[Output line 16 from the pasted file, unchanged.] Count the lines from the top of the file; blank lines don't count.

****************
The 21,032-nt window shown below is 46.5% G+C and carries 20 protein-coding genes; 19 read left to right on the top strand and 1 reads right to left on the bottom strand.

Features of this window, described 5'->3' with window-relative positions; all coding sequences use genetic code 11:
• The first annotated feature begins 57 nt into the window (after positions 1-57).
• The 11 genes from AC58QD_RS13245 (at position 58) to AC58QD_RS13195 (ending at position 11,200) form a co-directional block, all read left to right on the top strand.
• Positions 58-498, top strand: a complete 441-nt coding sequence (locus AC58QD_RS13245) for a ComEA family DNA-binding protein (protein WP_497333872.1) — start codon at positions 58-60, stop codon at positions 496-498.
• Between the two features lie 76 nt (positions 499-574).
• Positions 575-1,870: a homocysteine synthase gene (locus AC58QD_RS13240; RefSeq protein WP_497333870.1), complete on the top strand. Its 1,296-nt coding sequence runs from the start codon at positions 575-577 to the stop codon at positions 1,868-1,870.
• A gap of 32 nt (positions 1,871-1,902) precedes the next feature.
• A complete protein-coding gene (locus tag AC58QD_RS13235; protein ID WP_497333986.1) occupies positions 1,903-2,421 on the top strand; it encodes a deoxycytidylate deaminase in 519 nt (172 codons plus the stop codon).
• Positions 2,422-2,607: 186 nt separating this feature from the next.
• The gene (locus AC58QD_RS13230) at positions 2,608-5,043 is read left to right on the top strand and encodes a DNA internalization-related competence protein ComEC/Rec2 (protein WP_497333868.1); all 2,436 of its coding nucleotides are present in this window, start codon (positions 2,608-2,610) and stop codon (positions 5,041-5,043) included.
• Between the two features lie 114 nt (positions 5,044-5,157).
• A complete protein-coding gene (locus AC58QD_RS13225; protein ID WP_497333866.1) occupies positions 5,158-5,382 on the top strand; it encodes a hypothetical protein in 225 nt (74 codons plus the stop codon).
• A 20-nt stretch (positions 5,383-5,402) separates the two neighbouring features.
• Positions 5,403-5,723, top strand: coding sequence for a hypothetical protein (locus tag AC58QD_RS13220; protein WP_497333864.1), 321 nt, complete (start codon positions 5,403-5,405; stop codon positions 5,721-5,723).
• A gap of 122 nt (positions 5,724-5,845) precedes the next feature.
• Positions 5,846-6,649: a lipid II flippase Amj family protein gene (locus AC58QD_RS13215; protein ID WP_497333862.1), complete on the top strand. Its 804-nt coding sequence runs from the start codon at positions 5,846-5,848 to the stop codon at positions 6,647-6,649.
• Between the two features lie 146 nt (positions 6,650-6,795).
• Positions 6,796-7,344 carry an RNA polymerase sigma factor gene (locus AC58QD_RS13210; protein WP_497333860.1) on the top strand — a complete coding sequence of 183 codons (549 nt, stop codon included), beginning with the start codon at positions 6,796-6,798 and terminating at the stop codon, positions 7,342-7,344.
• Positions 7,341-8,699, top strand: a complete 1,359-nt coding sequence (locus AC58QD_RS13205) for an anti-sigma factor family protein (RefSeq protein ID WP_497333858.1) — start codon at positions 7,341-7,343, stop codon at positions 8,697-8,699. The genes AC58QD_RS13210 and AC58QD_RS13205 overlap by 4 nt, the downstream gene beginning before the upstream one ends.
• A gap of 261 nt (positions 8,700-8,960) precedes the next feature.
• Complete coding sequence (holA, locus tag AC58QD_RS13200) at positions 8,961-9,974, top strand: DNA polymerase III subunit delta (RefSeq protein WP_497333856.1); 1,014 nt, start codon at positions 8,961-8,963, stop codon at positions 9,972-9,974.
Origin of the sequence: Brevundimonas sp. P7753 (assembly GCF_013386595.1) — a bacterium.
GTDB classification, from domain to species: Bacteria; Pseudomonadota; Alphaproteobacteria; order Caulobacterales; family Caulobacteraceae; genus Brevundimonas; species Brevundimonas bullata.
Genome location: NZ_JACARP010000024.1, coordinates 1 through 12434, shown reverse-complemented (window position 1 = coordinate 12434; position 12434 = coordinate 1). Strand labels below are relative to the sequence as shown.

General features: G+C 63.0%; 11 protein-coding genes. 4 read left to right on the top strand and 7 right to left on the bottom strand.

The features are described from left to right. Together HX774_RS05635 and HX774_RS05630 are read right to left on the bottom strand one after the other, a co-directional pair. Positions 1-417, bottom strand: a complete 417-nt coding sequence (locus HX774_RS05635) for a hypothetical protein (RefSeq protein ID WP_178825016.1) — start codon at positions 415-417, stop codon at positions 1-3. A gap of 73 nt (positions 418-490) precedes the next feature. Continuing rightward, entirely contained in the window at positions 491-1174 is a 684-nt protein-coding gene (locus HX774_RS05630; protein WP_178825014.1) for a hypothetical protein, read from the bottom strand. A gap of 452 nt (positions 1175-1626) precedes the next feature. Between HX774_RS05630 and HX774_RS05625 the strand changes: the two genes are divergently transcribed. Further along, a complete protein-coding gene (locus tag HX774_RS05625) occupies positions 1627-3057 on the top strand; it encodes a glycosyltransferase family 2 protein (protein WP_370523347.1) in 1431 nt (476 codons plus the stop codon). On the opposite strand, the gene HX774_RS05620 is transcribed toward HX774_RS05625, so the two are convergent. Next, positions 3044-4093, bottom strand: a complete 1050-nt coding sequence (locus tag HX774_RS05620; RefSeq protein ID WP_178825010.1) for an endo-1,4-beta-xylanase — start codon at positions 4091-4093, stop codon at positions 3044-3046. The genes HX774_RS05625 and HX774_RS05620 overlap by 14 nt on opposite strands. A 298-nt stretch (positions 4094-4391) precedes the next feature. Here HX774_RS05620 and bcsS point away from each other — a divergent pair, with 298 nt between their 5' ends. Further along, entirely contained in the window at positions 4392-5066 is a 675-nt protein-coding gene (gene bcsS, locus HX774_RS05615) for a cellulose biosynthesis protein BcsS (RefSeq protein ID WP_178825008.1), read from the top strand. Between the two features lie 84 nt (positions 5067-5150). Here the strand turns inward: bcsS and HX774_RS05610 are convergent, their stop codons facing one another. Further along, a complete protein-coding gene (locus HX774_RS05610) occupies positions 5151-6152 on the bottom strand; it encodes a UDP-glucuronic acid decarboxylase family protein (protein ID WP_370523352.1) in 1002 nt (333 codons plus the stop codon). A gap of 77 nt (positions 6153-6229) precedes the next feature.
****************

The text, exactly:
• A gap of 122 nt (positions 5,724-5,845) precedes the next feature.